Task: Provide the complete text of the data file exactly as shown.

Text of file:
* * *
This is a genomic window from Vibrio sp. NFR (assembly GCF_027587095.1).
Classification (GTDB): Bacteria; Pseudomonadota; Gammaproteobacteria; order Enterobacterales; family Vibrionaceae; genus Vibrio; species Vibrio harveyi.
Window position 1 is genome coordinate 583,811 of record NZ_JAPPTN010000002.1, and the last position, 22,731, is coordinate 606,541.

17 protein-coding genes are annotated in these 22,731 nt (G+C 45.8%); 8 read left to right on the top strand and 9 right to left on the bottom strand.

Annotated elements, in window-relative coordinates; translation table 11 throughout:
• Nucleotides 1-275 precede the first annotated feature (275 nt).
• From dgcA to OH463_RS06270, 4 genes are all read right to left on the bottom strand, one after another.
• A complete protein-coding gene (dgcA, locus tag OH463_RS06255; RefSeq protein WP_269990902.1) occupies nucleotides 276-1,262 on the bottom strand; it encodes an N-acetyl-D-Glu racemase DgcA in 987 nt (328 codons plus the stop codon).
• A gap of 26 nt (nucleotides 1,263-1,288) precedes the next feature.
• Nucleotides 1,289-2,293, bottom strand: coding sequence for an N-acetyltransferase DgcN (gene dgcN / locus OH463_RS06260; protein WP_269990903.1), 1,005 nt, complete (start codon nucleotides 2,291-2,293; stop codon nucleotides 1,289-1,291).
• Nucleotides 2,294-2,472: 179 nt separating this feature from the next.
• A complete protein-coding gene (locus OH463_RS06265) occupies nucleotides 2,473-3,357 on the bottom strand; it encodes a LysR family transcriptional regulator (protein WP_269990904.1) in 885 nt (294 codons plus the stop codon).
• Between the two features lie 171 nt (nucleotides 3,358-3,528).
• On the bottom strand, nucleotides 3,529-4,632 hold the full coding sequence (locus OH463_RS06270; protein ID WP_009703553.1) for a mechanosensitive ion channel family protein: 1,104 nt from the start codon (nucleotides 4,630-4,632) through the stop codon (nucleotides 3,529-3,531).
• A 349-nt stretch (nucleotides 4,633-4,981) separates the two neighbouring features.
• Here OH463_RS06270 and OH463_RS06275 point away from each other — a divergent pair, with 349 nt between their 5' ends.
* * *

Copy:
This is a genomic window from Vibrio sp. NFR (assembly GCF_027587095.1).
Classification (GTDB): Bacteria; Pseudomonadota; Gammaproteobacteria; order Enterobacterales; family Vibrionaceae; genus Vibrio; species Vibrio harveyi.
Window position 1 is genome coordinate 583,811 of record NZ_JAPPTN010000002.1, and the last position, 22,731, is coordinate 606,541.

17 protein-coding genes are annotated in these 22,731 nt (G+C 45.8%); 8 read left to right on the top strand and 9 right to left on the bottom strand.

Annotated elements, in window-relative coordinates; translation table 11 throughout:
• Nucleotides 1-275 precede the first annotated feature (275 nt).
• From dgcA to OH463_RS06270, 4 genes are all read right to left on the bottom strand, one after another.
• A complete protein-coding gene (dgcA, locus tag OH463_RS06255; RefSeq protein WP_269990902.1) occupies nucleotides 276-1,262 on the bottom strand; it encodes an N-acetyl-D-Glu racemase DgcA in 987 nt (328 codons plus the stop codon).
• A gap of 26 nt (nucleotides 1,263-1,288) precedes the next feature.
• Nucleotides 1,289-2,293, bottom strand: coding sequence for an N-acetyltransferase DgcN (gene dgcN / locus OH463_RS06260; protein WP_269990903.1), 1,005 nt, complete (start codon nucleotides 2,291-2,293; stop codon nucleotides 1,289-1,291).
• Nucleotides 2,294-2,472: 179 nt separating this feature from the next.
• A complete protein-coding gene (locus OH463_RS06265) occupies nucleotides 2,473-3,357 on the bottom strand; it encodes a LysR family transcriptional regulator (protein WP_269990904.1) in 885 nt (294 codons plus the stop codon).
• Between the two features lie 171 nt (nucleotides 3,358-3,528).
• On the bottom strand, nucleotides 3,529-4,632 hold the full coding sequence (locus OH463_RS06270; protein ID WP_009703553.1) for a mechanosensitive ion channel family protein: 1,104 nt from the start codon (nucleotides 4,630-4,632) through the stop codon (nucleotides 3,529-3,531).
• A 349-nt stretch (nucleotides 4,633-4,981) separates the two neighbouring features.
• Here OH463_RS06270 and OH463_RS06275 point away from each other — a divergent pair, with 349 nt between their 5' ends.